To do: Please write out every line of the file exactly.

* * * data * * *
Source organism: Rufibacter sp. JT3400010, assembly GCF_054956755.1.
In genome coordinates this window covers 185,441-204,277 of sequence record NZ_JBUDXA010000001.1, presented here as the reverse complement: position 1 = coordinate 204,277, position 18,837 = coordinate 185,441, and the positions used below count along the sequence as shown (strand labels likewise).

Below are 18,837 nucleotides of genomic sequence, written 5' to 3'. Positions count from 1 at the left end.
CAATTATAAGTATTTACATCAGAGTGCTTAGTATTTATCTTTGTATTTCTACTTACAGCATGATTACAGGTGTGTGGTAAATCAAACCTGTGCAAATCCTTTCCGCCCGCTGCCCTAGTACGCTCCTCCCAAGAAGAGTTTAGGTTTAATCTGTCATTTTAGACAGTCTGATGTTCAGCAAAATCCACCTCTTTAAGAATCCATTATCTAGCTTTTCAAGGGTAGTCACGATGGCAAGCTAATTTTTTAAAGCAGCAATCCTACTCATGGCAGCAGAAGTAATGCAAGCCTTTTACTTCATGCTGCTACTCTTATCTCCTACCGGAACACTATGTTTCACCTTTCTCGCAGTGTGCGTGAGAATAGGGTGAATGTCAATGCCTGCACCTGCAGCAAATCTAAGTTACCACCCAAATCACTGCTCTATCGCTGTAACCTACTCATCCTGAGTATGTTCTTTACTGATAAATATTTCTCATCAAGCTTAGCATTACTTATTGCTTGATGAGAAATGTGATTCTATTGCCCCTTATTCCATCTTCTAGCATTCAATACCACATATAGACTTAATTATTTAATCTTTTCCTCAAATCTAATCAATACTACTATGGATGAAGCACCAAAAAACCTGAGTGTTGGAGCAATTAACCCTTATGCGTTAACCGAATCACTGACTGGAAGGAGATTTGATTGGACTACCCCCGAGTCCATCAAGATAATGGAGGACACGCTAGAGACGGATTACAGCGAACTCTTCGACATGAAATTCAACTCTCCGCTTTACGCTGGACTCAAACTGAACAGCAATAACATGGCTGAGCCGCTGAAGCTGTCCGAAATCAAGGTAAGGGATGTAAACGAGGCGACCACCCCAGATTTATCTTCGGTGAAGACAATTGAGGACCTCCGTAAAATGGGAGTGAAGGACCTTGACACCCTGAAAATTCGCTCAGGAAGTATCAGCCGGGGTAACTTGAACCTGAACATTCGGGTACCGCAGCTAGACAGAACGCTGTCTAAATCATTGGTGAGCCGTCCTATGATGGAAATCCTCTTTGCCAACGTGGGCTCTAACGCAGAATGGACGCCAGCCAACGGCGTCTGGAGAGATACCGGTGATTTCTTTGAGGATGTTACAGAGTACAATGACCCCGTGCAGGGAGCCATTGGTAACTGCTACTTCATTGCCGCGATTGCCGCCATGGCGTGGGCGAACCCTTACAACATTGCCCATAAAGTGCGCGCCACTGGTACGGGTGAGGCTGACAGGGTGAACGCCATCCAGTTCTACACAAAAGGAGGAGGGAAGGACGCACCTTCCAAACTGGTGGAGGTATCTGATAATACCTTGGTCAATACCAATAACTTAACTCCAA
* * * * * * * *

Source organism: Rufibacter sp. JT3400010, assembly GCF_054956755.1.
In genome coordinates this window covers 185,441-204,277 of sequence record NZ_JBUDXA010000001.1, presented here as the reverse complement: position 1 = coordinate 204,277, position 18,837 = coordinate 185,441, and the positions used below count along the sequence as shown (strand labels likewise).

Below are 18,837 nucleotides of genomic sequence, written 5' to 3'. Positions count from 1 at the left end.
CAATTATAAGTATTTACATCAGAGTGCTTAGTATTTATCTTTGTATTTCTACTTACAGCATGATTACAGGTGTGTGGTAAATCAAACCTGTGCAAATCCTTTCCGCCCGCTGCCCTAGTACGCTCCTCCCAAGAAGAGTTTAGGTTTAATCTGTCATTTTAGACAGTCTGATGTTCAGCAAAATCCACCTCTTTAAGAATCCATTATCTAGCTTTTCAAGGGTAGTCACGATGGCAAGCTAATTTTTTAAAGCAGCAATCCTACTCATGGCAGCAGAAGTAATGCAAGCCTTTTACTTCATGCTGCTACTCTTATCTCCTACCGGAACACTATGTTTCACCTTTCTCGCAGTGTGCGTGAGAATAGGGTGAATGTCAATGCCTGCACCTGCAGCAAATCTAAGTTACCACCCAAATCACTGCTCTATCGCTGTAACCTACTCATCCTGAGTATGTTCTTTACTGATAAATATTTCTCATCAAGCTTAGCATTACTTATTGCTTGATGAGAAATGTGATTCTATTGCCCCTTATTCCATCTTCTAGCATTCAATACCACATATAGACTTAATTATTTAATCTTTTCCTCAAATCTAATCAATACTACTATGGATGAAGCACCAAAAAACCTGAGTGTTGGAGCAATTAACCCTTATGCGTTAACCGAATCACTGACTGGAAGGAGATTTGATTGGACTACCCCCGAGTCCATCAAGATAATGGAGGACACGCTAGAGACGGATTACAGCGAACTCTTCGACATGAAATTCAACTCTCCGCTTTACGCTGGACTCAAACTGAACAGCAATAACATGGCTGAGCCGCTGAAGCTGTCCGAAATCAAGGTAAGGGATGTAAACGAGGCGACCACCCCAGATTTATCTTCGGTGAAGACAATTGAGGACCTCCGTAAAATGGGAGTGAAGGACCTTGACACCCTGAAAATTCGCTCAGGAAGTATCAGCCGGGGTAACTTGAACCTGAACATTCGGGTACCGCAGCTAGACAGAACGCTGTCTAAATCATTGGTGAGCCGTCCTATGATGGAAATCCTCTTTGCCAACGTGGGCTCTAACGCAGAATGGACGCCAGCCAACGGCGTCTGGAGAGATACCGGTGATTTCTTTGAGGATGTTACAGAGTACAATGACCCCGTGCAGGGAGCCATTGGTAACTGCTACTTCATTGCCGCGATTGCCGCCATGGCGTGGGCGAACCCTTACAACATTGCCCATAAAGTGCGCGCCACTGGTACGGGTGAGGCTGACAGGGTGAACGCCATCCAGTTCTACACAAAAGGAGGAGGGAAGGACGCACCTTCCAAACTGGTGGAGGTATCTGATAATACCTTGGTCAATACCAATAACTTAACTCCAA